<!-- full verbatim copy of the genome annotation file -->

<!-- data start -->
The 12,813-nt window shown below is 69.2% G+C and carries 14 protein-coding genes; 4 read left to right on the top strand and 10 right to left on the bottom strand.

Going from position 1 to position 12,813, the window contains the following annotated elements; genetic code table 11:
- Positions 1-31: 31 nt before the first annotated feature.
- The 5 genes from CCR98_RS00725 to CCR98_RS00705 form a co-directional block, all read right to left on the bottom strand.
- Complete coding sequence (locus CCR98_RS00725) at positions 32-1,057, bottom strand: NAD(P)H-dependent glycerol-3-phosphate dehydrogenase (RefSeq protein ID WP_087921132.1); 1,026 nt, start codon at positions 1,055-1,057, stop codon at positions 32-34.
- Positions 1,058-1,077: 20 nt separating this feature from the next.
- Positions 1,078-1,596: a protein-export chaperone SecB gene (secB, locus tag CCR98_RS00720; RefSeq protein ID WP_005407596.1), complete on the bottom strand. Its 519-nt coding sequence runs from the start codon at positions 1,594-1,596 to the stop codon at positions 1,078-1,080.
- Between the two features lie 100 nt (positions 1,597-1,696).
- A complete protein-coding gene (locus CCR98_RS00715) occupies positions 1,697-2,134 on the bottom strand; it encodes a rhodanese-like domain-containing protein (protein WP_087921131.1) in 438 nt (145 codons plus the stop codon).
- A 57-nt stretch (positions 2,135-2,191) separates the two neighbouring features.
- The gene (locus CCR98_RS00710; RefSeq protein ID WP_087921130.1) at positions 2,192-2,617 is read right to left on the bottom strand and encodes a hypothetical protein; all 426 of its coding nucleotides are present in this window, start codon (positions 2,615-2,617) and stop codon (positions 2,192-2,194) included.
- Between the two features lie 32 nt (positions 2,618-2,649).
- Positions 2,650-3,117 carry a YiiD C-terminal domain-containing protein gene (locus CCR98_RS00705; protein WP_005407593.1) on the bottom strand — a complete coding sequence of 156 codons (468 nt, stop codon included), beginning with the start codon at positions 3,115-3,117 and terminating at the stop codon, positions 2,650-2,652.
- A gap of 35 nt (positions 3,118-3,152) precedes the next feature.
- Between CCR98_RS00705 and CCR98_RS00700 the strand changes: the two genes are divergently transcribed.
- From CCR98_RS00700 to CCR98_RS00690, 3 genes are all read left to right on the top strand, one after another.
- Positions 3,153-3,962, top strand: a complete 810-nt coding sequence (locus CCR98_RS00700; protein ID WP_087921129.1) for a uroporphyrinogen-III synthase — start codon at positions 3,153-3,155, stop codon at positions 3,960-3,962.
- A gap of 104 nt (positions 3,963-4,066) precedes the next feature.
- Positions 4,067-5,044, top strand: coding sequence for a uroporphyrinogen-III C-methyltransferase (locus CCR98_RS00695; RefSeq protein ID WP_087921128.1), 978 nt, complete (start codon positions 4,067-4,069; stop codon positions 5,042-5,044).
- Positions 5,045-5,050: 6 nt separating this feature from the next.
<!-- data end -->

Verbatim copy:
The 12,813-nt window shown below is 69.2% G+C and carries 14 protein-coding genes; 4 read left to right on the top strand and 10 right to left on the bottom strand.

Going from position 1 to position 12,813, the window contains the following annotated elements; genetic code table 11:
- Positions 1-31: 31 nt before the first annotated feature.
- The 5 genes from CCR98_RS00725 to CCR98_RS00705 form a co-directional block, all read right to left on the bottom strand.
- Complete coding sequence (locus CCR98_RS00725) at positions 32-1,057, bottom strand: NAD(P)H-dependent glycerol-3-phosphate dehydrogenase (RefSeq protein ID WP_087921132.1); 1,026 nt, start codon at positions 1,055-1,057, stop codon at positions 32-34.
- Positions 1,058-1,077: 20 nt separating this feature from the next.
- Positions 1,078-1,596: a protein-export chaperone SecB gene (secB, locus tag CCR98_RS00720; RefSeq protein ID WP_005407596.1), complete on the bottom strand. Its 519-nt coding sequence runs from the start codon at positions 1,594-1,596 to the stop codon at positions 1,078-1,080.
- Between the two features lie 100 nt (positions 1,597-1,696).
- A complete protein-coding gene (locus CCR98_RS00715) occupies positions 1,697-2,134 on the bottom strand; it encodes a rhodanese-like domain-containing protein (protein WP_087921131.1) in 438 nt (145 codons plus the stop codon).
- A 57-nt stretch (positions 2,135-2,191) separates the two neighbouring features.
- The gene (locus CCR98_RS00710; RefSeq protein ID WP_087921130.1) at positions 2,192-2,617 is read right to left on the bottom strand and encodes a hypothetical protein; all 426 of its coding nucleotides are present in this window, start codon (positions 2,615-2,617) and stop codon (positions 2,192-2,194) included.
- Between the two features lie 32 nt (positions 2,618-2,649).
- Positions 2,650-3,117 carry a YiiD C-terminal domain-containing protein gene (locus CCR98_RS00705; protein WP_005407593.1) on the bottom strand — a complete coding sequence of 156 codons (468 nt, stop codon included), beginning with the start codon at positions 3,115-3,117 and terminating at the stop codon, positions 2,650-2,652.
- A gap of 35 nt (positions 3,118-3,152) precedes the next feature.
- Between CCR98_RS00705 and CCR98_RS00700 the strand changes: the two genes are divergently transcribed.
- From CCR98_RS00700 to CCR98_RS00690, 3 genes are all read left to right on the top strand, one after another.
- Positions 3,153-3,962, top strand: a complete 810-nt coding sequence (locus CCR98_RS00700; protein ID WP_087921129.1) for a uroporphyrinogen-III synthase — start codon at positions 3,153-3,155, stop codon at positions 3,960-3,962.
- A gap of 104 nt (positions 3,963-4,066) precedes the next feature.
- Positions 4,067-5,044, top strand: coding sequence for a uroporphyrinogen-III C-methyltransferase (locus CCR98_RS00695; RefSeq protein ID WP_087921128.1), 978 nt, complete (start codon positions 4,067-4,069; stop codon positions 5,042-5,044).
- Positions 5,045-5,050: 6 nt separating this feature from the next.